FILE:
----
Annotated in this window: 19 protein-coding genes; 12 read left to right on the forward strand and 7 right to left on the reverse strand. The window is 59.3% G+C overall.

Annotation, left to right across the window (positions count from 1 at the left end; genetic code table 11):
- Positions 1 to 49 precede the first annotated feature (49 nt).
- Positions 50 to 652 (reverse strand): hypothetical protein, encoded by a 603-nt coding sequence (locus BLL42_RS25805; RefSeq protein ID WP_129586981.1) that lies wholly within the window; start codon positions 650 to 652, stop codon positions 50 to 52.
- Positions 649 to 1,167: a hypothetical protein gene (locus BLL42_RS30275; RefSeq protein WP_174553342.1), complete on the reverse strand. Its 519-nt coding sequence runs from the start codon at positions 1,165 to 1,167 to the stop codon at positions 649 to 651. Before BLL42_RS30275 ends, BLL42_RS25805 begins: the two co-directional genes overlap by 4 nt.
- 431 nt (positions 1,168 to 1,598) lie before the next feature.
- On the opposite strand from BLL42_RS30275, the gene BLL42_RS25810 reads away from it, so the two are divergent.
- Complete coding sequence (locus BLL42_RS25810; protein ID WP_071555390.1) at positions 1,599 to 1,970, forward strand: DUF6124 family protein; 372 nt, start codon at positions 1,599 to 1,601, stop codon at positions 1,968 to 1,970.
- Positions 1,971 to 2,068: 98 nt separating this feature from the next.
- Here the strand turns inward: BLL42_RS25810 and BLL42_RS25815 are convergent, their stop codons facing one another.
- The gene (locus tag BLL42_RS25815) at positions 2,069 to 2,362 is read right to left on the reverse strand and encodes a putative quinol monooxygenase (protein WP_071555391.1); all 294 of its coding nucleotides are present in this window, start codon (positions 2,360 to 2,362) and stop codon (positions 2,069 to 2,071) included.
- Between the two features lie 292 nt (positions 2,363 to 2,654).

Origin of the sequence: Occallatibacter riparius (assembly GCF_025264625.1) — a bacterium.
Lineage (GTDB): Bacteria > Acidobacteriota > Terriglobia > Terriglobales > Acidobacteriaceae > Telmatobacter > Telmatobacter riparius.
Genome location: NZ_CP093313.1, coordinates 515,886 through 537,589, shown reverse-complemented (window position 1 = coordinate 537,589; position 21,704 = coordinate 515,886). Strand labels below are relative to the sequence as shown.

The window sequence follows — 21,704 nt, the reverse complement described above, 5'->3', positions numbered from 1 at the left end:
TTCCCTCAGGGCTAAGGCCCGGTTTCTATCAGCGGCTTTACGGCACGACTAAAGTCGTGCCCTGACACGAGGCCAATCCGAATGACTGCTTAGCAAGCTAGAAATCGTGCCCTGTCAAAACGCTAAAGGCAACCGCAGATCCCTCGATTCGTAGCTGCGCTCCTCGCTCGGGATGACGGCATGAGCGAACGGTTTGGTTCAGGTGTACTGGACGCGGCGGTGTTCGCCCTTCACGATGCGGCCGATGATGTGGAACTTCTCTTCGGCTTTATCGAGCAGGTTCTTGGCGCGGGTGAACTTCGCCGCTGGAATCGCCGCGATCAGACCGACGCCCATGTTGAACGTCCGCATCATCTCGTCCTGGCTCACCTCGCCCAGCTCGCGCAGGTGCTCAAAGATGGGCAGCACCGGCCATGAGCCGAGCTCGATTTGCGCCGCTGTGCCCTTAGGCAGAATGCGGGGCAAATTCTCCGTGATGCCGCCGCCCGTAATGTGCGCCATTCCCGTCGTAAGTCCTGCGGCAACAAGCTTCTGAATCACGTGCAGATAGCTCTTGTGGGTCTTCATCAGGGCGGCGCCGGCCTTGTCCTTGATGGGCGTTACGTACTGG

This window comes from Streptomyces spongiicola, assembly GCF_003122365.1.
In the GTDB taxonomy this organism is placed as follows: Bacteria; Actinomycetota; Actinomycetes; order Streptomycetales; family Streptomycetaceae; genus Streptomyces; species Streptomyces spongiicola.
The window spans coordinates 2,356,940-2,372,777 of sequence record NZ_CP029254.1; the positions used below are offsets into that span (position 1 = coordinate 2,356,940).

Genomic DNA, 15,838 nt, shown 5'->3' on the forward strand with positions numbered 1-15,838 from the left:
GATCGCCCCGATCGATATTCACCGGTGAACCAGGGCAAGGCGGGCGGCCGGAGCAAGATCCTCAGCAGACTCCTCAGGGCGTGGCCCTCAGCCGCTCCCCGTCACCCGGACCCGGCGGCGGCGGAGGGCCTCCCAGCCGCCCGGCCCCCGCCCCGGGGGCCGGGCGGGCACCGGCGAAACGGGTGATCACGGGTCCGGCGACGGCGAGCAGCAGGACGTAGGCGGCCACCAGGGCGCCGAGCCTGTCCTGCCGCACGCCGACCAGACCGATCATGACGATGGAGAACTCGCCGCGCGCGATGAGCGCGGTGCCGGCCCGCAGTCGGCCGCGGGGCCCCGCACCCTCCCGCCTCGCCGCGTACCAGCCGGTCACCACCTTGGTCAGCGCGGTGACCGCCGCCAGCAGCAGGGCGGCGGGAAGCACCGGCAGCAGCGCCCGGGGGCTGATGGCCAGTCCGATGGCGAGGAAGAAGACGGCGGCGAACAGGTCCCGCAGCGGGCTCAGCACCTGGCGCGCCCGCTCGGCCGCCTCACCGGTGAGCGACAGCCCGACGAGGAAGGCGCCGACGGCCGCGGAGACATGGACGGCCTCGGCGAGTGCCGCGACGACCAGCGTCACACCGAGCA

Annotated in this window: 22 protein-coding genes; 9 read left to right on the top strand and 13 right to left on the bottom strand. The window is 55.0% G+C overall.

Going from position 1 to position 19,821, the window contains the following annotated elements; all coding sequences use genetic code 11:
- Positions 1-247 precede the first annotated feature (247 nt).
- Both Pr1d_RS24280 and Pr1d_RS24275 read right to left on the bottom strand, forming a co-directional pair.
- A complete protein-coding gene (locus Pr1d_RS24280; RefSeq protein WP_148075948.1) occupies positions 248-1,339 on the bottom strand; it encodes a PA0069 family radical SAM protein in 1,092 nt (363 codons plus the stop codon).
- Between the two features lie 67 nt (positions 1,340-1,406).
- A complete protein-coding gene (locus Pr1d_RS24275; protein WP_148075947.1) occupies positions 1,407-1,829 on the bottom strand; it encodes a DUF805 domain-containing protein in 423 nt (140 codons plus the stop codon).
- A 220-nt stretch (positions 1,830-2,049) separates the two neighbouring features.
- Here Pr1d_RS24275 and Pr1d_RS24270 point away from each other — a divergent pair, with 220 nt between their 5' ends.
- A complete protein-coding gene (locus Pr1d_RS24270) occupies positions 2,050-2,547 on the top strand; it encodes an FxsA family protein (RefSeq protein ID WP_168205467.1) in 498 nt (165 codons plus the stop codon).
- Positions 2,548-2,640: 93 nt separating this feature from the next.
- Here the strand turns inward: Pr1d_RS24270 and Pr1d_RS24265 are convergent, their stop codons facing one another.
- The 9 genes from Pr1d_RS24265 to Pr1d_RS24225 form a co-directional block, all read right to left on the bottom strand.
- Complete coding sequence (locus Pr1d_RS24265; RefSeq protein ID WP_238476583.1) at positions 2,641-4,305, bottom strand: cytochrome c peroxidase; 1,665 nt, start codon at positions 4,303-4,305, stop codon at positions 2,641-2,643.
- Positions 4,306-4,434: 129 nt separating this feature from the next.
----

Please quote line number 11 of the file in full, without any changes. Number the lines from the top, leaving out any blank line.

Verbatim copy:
- The gene (locus tag BLL42_RS25815) at positions 2,069 to 2,362 is read right to left on the reverse strand and encodes a putative quinol monooxygenase (protein WP_071555391.1); all 294 of its coding nucleotides are present in this window, start codon (positions 2,360 to 2,362) and stop codon (positions 2,069 to 2,071) included.